We’ve all become too familiar in the past year and a half with the idea of social distancing to prevent the spread of disease. Now, environmental officials in Pennsylvania, Delaware, and other states are encouraging residents to eliminate people-provided spots for birds to gather because a mysterious sickness is killing our feathered friends.
Delaware environmental scientist and wildlife biologist Jordan Terrell said the state first started getting calls in mid-to late May from people who had found dead birds.
“What we’re seeing in the field is actually that these birds are either experiencing some neurological symptoms that cause erratic flight and some weird behavior, and we’re also seeing some eye crusting and swelling that usually is associated with almost like blindness. Their eyes encrusting, it gets so bad that they can’t see what they’re doing,” she said.
The birds almost immediately die after exhibiting those symptoms, Terrell said.
The state Department of Natural Resources and Environmental Control is sending dead bird samples to the animal diagnostic laboratory at the University of Pennsylvania’s New Bolton Center in Kennett Square.
“In Delaware, we’re seeing this in mostly blue jays, starlings, American robins. It’s also been seen in common grackles,” Terrell said.
Delaware has received 50 reports so far. The Pennsylvania Game Commission says dead birds have been found in 27 counties, including 15 cases from Philadelphia, Bucks, Montgomery and Chester counties. There have been limited reports in New Jersey, as well.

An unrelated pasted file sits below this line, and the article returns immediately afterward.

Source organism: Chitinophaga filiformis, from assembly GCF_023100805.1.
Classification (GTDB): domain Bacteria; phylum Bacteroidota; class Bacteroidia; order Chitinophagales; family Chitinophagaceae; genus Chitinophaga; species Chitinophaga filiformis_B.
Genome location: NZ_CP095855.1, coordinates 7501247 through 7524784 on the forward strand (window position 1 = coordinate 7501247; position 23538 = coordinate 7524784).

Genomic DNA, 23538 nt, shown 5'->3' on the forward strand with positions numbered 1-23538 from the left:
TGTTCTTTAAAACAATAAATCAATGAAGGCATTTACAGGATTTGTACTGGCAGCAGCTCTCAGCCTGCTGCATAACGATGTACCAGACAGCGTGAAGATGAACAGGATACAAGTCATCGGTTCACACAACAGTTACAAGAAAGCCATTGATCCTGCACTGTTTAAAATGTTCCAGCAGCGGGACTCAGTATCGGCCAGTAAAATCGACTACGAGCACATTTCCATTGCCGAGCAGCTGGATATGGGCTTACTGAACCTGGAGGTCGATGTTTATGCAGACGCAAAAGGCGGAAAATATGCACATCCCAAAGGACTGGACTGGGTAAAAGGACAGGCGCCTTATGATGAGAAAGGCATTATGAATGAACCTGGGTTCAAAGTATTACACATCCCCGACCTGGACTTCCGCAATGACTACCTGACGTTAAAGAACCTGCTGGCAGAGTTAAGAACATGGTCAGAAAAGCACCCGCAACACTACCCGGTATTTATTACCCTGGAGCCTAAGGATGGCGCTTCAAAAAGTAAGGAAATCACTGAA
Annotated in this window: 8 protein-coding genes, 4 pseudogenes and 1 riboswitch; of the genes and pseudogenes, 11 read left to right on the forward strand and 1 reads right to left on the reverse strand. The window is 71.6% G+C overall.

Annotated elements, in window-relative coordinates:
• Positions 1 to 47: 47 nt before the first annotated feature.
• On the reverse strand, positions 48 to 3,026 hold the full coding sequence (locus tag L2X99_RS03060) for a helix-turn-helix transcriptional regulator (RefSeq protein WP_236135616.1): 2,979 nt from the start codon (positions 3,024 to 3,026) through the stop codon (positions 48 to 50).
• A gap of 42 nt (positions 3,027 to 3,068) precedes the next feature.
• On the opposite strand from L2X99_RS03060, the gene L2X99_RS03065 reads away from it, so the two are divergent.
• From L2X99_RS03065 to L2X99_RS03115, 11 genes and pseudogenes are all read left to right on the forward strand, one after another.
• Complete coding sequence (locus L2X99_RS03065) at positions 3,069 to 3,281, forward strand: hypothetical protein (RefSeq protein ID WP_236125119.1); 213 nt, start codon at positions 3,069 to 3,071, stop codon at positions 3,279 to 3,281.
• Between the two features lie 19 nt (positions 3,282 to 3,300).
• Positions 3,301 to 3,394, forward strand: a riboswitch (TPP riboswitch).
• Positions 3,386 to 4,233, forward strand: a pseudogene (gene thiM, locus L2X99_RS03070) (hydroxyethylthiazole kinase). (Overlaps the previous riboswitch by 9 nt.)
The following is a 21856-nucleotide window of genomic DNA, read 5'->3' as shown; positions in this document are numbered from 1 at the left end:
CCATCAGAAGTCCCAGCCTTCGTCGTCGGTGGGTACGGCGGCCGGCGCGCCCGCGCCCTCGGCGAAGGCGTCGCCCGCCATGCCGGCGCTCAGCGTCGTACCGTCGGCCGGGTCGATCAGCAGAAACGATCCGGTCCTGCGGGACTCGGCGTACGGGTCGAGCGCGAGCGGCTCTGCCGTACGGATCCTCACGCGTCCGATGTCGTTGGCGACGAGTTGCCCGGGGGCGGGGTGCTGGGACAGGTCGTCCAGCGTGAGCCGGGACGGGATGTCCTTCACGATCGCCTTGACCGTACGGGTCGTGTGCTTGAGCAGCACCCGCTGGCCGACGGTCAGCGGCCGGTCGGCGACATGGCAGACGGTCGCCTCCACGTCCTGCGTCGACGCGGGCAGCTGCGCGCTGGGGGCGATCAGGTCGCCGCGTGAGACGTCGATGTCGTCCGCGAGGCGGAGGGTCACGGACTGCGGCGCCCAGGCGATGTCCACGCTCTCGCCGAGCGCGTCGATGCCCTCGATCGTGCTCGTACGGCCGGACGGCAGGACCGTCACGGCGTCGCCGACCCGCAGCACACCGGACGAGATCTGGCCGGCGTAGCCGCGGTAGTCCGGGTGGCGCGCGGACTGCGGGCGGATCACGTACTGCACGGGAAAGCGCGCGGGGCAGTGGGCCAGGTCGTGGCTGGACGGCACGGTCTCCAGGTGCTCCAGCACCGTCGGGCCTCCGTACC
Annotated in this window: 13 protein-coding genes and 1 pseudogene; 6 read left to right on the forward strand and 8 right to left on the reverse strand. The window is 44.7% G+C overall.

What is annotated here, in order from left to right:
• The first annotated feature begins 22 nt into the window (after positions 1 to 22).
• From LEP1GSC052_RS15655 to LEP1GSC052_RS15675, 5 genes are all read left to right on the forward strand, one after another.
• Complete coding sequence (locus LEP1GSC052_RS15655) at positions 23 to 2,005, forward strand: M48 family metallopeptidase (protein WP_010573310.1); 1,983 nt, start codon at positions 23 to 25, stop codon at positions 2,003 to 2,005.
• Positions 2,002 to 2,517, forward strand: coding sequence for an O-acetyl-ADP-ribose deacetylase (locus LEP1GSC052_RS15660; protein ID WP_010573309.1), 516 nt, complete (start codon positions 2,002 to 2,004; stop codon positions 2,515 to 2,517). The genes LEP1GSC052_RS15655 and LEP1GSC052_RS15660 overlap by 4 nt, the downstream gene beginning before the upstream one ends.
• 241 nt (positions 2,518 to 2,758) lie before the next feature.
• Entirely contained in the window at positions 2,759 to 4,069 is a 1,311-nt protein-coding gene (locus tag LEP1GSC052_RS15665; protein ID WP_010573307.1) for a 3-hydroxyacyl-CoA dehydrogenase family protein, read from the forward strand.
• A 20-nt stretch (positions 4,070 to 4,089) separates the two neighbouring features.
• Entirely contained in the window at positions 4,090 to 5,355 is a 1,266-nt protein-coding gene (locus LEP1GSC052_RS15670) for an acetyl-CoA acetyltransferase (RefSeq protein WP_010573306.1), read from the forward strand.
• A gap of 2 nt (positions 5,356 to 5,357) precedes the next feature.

Birds exhibiting similar symptoms have been found in Maryland, Virginia, West Virginia, and Washington, D.C.
Even though it’s not clear what is causing the bird deaths, Delaware environmental officials have issued a public advisory for backyard bird watchers to limit places where birds congregate. That means taking down that bird feeder and emptying the birdbath until scientists can figure out what’s going on.
Pennsylvania issued similar advice as a recommendation. The New Jersey Division of Fish and Wildlife says residents there should only remove birdbaths or feeders if they find sick or dead birds on their property.
“Science has told us in the past that when birds and other wildlife congregate in common places, that’s usually a good sign that they can transmit disease and other illnesses back and forth. So we just want the public to avoid creating those situations for wildlife,” Terrell said.
“We are absolutely recommending that anyone who has bird feeders or birdbaths in their yard, that those be removed until we deem that this mortality event has ended.”
Feeders and birdbaths should also be cleaned with a 10% bleach/90% water solution before being put back into use when recommended.
Hummingbirds have not been affected, and nectar feeders can remain in place.
Terrell urged keeping pets and children away from any sick or dead birds you may find. Anyone who sees a live bird exhibiting symptoms such as erratic flight, stumbling, or crusty eye discharge can call Tri-State Bird Rescue & Research at 302-737-9543.
Delaware residents who find dead birds that may have displayed the same symptoms can call the state Division of Fish and Wildlife at 302-735-3600. In Southeastern Pennsylvania, dead birds can be reported to UPenn’s lab online. Anyone who finds a dead bird in New Jersey can email the state Office of Fish and Wildlife Health and Forensics or call 1-877-WARNDEP ((1-877-927-6337).
Avoid handling dead birds if possible, but if one must be moved, be sure to wear disposable gloves while handling the animal.
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